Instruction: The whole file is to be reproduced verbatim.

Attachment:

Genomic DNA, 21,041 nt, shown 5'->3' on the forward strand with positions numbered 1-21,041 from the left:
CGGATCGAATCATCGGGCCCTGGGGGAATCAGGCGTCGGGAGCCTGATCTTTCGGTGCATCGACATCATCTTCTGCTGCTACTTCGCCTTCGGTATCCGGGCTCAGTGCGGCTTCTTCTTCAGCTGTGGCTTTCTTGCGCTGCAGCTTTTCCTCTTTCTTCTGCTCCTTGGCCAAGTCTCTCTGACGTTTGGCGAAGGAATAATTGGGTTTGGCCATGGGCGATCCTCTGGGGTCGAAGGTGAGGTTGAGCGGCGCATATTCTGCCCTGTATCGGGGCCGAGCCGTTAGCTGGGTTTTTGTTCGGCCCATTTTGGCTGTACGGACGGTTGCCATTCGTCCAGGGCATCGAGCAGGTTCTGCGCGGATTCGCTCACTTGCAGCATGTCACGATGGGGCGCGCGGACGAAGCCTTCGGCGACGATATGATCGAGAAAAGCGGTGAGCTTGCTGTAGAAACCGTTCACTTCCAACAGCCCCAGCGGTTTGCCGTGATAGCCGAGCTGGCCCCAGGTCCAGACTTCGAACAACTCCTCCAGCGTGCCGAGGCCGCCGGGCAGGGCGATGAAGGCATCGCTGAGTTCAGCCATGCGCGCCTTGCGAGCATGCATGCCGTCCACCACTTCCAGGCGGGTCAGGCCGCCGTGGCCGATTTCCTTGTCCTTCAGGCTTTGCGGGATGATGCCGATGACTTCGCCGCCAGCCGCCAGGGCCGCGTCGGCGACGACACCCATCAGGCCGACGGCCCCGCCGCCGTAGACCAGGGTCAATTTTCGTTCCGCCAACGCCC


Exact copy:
Genomic DNA, 21,041 nt, shown 5'->3' on the forward strand with positions numbered 1-21,041 from the left:
CGGATCGAATCATCGGGCCCTGGGGGAATCAGGCGTCGGGAGCCTGATCTTTCGGTGCATCGACATCATCTTCTGCTGCTACTTCGCCTTCGGTATCCGGGCTCAGTGCGGCTTCTTCTTCAGCTGTGGCTTTCTTGCGCTGCAGCTTTTCCTCTTTCTTCTGCTCCTTGGCCAAGTCTCTCTGACGTTTGGCGAAGGAATAATTGGGTTTGGCCATGGGCGATCCTCTGGGGTCGAAGGTGAGGTTGAGCGGCGCATATTCTGCCCTGTATCGGGGCCGAGCCGTTAGCTGGGTTTTTGTTCGGCCCATTTTGGCTGTACGGACGGTTGCCATTCGTCCAGGGCATCGAGCAGGTTCTGCGCGGATTCGCTCACTTGCAGCATGTCACGATGGGGCGCGCGGACGAAGCCTTCGGCGACGATATGATCGAGAAAAGCGGTGAGCTTGCTGTAGAAACCGTTCACTTCCAACAGCCCCAGCGGTTTGCCGTGATAGCCGAGCTGGCCCCAGGTCCAGACTTCGAACAACTCCTCCAGCGTGCCGAGGCCGCCGGGCAGGGCGATGAAGGCATCGCTGAGTTCAGCCATGCGCGCCTTGCGAGCATGCATGCCGTCCACCACTTCCAGGCGGGTCAGGCCGCCGTGGCCGATTTCCTTGTCCTTCAGGCTTTGCGGGATGATGCCGATGACTTCGCCGCCAGCCGCCAGGGCCGCGTCGGCGACGACACCCATCAGGCCGACGGCCCCGCCGCCGTAGACCAGGGTCAATTTTCGTTCCGCCAACGCCC